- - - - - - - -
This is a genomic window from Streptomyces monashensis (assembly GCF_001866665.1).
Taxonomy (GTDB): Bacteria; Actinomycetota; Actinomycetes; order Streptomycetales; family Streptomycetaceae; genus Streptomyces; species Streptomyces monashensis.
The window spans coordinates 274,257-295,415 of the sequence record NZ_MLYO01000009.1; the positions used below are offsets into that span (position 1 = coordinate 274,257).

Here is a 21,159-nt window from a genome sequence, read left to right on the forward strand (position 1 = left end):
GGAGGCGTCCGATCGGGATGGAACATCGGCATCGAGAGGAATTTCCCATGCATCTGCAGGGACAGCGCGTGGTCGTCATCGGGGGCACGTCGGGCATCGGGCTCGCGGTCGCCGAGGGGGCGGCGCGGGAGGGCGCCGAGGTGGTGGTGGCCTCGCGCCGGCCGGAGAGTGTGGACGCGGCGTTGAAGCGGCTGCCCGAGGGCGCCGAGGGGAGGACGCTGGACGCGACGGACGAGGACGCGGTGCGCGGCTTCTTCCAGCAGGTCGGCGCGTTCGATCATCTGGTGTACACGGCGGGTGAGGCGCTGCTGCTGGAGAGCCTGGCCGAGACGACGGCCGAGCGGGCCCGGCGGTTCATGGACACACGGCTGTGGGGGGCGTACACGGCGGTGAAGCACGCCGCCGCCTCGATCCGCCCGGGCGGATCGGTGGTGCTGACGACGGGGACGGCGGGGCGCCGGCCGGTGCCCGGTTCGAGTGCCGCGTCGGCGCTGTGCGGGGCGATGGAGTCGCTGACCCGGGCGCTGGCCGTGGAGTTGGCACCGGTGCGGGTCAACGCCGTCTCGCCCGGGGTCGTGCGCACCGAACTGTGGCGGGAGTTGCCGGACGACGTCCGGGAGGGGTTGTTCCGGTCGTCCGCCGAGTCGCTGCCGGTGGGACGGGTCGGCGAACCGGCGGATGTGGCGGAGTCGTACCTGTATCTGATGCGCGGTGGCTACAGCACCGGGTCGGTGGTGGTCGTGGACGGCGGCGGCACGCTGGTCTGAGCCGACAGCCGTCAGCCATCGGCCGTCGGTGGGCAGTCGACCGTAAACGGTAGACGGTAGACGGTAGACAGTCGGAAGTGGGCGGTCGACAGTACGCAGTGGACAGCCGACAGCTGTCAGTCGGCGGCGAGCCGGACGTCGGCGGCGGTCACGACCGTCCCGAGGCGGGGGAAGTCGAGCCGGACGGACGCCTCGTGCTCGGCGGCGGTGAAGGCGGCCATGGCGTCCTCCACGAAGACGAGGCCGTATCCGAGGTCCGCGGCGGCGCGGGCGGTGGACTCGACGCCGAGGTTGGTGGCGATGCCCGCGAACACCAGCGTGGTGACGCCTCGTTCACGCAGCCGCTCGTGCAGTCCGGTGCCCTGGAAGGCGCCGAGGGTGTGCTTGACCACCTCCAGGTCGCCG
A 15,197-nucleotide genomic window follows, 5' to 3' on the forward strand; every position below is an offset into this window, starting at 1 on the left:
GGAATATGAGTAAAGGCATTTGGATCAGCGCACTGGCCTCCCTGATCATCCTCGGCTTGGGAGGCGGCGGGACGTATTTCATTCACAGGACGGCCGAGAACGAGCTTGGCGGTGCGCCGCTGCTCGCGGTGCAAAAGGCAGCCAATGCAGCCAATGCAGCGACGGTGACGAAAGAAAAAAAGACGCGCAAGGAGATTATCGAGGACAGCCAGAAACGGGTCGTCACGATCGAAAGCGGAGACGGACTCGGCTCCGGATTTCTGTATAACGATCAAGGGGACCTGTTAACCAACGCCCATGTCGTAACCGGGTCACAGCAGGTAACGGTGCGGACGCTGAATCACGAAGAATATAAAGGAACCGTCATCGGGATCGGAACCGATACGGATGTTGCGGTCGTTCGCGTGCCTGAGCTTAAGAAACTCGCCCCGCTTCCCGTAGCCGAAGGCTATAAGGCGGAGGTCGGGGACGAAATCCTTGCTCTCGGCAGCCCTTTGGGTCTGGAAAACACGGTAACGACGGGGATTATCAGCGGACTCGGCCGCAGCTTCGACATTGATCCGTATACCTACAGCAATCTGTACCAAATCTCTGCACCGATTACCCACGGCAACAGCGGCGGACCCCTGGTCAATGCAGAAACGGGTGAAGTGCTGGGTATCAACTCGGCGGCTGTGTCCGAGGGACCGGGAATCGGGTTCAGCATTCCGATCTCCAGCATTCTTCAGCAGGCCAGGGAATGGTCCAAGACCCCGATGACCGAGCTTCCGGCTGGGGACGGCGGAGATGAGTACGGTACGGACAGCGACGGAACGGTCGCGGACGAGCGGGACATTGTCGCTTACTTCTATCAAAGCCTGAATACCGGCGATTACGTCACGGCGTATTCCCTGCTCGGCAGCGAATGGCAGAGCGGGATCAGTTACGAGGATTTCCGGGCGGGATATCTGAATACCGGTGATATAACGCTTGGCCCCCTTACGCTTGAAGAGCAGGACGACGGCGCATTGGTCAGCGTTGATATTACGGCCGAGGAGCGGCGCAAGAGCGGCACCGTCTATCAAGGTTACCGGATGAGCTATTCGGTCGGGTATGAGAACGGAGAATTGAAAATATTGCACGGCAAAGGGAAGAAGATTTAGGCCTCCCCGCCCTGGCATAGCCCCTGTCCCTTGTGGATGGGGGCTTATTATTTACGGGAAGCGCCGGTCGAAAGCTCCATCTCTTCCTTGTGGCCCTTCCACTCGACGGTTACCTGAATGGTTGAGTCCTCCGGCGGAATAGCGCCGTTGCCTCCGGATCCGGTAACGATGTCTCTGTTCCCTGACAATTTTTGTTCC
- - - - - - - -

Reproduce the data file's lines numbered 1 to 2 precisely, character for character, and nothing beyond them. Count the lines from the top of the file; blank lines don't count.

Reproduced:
This is a genomic window from Streptomyces monashensis (assembly GCF_001866665.1).
Taxonomy (GTDB): Bacteria; Actinomycetota; Actinomycetes; order Streptomycetales; family Streptomycetaceae; genus Streptomyces; species Streptomyces monashensis.